Summer Circle (Navona Records NV 5873), 2012
Martin Schlumpf: “December Rains” (Karolina Rojahn), “Clarinet Trio” (Rane Moore, Rafael Popper-Kaiser, Cory Smythe), “Summer Circle” (Krypton Quartet: Alexandra Osborne, Joel Fuller, Abigail Evans, James Lee)
Purchase links: Amazon / iTunes
Sound samples: December Rains / Clarinet Trio / Summer Circle
Booklet text CD Summer Circle
These pieces have several things in common: strikingly vibrant and varied rhythms, colourful harmonies, melodies built from clear-cut motifs, and a formal design that unites all these elements with great powers of variation into a story that is intended to goad the listener into creating, in his mind, a ‘theatre’ peopled with vivid images.
December Rains opens with an 11/8 figure that recurs many times at various points in section A as a sort of guiding idea. In sharp opposition, there are interpolated sections with expansive arcs of melody, insistent chordal repetitions and a madcap unison cadenza.
After a large escalation at the end comes the highly contrasting B section, December Song, in which the piano sings a subdued, despondent melody that speaks softly from the depths of the heart.
The mighty torso of the Clarinet Trio arose on the basis of a multi-layered architectural scheme made up entirely of proportions from the Fibonacci series (see Enhanced Content). Schlumpf has fleshed out this formal ‘skeleton’ with the aim of creating a very wide range of musical characters, taken to vast extremes. The three instrumental parts are further set apart by concurrent levels of contrasting tempo – temporal counterpoint – an effect particularly audible at the opening.
Roughly a third of the way into the piece the music, which has for the most part been highly agile and sharply rhythmic, comes to a sudden stop. The standstill is followed by the soft, tranquil section C, which moves from a passage of harmonics in the cello to a veiled quotation from Brahms’s Clarinet Trio. The latter is Schlumpf’s tribute to a master of dense motivic counterpoint and, at the same time, a discreet allusion to his own musical background: Schlumpf played the Brahms Trio himself as a young clarinet student, practiced the cello for several years and later studied the piano.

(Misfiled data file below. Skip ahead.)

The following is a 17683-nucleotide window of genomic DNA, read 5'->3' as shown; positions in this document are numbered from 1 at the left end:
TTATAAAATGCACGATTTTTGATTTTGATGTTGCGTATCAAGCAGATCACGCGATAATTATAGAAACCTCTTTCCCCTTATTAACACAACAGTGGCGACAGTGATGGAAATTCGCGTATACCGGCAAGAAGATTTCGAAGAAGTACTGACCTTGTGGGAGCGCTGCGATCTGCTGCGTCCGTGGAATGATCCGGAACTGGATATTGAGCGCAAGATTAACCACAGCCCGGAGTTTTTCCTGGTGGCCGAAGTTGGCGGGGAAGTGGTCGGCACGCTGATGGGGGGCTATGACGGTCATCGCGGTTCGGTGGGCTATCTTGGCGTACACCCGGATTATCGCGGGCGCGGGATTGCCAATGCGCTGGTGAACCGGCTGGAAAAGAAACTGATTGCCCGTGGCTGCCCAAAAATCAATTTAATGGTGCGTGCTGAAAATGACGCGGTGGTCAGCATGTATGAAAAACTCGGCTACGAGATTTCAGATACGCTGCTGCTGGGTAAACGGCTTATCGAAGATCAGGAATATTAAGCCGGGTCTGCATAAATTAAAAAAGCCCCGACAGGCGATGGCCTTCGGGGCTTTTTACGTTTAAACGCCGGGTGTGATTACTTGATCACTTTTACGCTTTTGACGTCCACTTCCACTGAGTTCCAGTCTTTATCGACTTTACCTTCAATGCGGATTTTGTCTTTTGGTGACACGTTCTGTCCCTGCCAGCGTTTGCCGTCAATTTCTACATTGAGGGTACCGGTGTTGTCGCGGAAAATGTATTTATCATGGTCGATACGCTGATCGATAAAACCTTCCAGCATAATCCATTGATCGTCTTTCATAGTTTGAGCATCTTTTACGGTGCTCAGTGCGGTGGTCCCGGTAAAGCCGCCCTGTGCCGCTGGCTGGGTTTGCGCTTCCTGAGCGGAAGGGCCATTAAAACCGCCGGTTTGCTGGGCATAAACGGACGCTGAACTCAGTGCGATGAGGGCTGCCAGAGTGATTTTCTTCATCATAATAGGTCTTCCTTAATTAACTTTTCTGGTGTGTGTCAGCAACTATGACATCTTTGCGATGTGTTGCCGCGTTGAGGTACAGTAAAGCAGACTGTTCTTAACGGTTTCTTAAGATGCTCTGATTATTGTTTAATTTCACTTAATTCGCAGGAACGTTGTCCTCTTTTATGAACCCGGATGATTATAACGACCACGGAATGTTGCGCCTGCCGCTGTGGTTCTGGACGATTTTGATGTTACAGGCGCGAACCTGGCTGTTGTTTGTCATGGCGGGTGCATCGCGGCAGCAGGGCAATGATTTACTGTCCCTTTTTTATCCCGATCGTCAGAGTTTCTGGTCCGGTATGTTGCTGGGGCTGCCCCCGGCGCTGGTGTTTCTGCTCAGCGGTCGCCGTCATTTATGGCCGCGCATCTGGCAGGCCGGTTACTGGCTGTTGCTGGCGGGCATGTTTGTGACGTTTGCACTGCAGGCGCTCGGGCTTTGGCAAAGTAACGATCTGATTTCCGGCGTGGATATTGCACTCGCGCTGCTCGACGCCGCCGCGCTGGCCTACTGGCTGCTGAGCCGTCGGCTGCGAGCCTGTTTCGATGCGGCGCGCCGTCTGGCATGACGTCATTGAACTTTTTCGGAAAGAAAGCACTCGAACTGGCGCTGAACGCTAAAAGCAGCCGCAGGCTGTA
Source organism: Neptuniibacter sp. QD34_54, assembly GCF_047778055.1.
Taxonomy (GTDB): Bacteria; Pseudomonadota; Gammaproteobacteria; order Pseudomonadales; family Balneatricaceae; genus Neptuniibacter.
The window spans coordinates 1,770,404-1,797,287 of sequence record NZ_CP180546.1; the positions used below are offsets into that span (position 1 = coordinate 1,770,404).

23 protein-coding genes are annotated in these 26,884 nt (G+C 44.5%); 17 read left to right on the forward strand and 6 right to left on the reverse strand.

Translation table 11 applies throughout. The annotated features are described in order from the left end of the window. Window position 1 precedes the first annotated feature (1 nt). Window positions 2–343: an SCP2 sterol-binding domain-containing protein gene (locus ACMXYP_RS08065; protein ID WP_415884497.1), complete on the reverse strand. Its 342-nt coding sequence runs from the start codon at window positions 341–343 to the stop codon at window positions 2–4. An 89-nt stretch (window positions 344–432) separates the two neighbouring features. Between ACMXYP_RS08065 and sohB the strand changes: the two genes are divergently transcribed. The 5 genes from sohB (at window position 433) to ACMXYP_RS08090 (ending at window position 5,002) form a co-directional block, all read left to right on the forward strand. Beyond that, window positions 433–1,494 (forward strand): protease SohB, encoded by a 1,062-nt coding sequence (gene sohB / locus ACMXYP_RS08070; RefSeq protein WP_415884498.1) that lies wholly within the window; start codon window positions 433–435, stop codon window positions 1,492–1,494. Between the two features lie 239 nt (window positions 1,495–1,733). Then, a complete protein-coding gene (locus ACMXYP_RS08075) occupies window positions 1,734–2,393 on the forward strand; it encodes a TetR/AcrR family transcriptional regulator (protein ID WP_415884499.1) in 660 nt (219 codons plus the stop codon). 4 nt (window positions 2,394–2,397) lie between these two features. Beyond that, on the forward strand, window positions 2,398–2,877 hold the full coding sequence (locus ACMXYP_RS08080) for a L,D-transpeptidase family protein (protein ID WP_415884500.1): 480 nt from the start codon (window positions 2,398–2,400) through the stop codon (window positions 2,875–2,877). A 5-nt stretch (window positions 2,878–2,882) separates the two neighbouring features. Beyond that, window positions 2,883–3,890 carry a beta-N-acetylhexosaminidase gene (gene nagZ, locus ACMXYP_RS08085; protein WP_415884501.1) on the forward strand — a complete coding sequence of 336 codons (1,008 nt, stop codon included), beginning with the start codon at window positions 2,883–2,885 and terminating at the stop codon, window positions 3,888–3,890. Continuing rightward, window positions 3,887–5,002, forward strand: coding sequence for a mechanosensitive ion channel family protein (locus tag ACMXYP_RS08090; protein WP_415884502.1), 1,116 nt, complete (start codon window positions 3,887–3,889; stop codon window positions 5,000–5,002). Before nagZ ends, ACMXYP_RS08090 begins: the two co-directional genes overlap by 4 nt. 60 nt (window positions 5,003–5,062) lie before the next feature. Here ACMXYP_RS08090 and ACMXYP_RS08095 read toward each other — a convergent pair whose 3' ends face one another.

Before the piece ends in an explosion of feelings and an almost disembodied, ritually receding coda, we hear novel sections of temporal counterpoint (section D), a heterophonic unison passage with many leaps of tempo (section E) and microtonal colours and cadenza- like solo passages (section G) – a kaleidoscope of patterns, colours and movement.
In Schlumpf’s entire oeuvre there is only one pair of works consisting of an original and its arrangement: the saxophone quartet Winder Circle (1991), arranged for string quartet as Summer Circle in 2007. Here the fairly raw, wintery sounds of the saxophone give way to a brighter and lighter summer landscape. The overall form and most of the contents remain the same, but the tonic key, the hesitant emergence of the opening and the complexity of some of the overlapping textures have all been changed.
The basic idea of Summer Circle lies in the rondo-like recurrence of a motivic kernel presented and varied with minimalist techniques. Somewhat like the source of a rivulet at the beginning, the piece evolves into ever-larger currents of water until it finally swells into a river. Suddenly the focus changes, and a boisterous flock of birds jubilantly greets the dawn. Once their song has gradually congealed, the focus returns to the water, and we follow the river through the countryside in a wide range of undulating images. From time to time we are ‘distracted’ by tranquil faraway fields, empty roads in the midday heat, snippets of everyday sounds and, without warning, brief scraps of radio music that constantly break off. Finally the river unites one last time with gathered strength, after which it dries up into a trickle.
This, or something like it, is the story told by this circular piece of music.